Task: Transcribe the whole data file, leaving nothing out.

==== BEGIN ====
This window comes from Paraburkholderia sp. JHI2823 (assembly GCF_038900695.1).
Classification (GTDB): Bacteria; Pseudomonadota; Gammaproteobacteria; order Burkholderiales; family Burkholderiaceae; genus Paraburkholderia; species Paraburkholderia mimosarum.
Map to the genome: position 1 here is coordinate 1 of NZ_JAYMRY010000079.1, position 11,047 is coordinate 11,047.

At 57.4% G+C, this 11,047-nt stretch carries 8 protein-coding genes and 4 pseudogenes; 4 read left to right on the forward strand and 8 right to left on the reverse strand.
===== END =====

This window comes from Paraburkholderia sp. JHI2823 (assembly GCF_038900695.1).
Classification (GTDB): Bacteria; Pseudomonadota; Gammaproteobacteria; order Burkholderiales; family Burkholderiaceae; genus Paraburkholderia; species Paraburkholderia mimosarum.
Map to the genome: position 1 here is coordinate 1 of NZ_JAYMRY010000079.1, position 11,047 is coordinate 11,047.

At 57.4% G+C, this 11,047-nt stretch carries 8 protein-coding genes and 4 pseudogenes; 4 read left to right on the forward strand and 8 right to left on the reverse strand.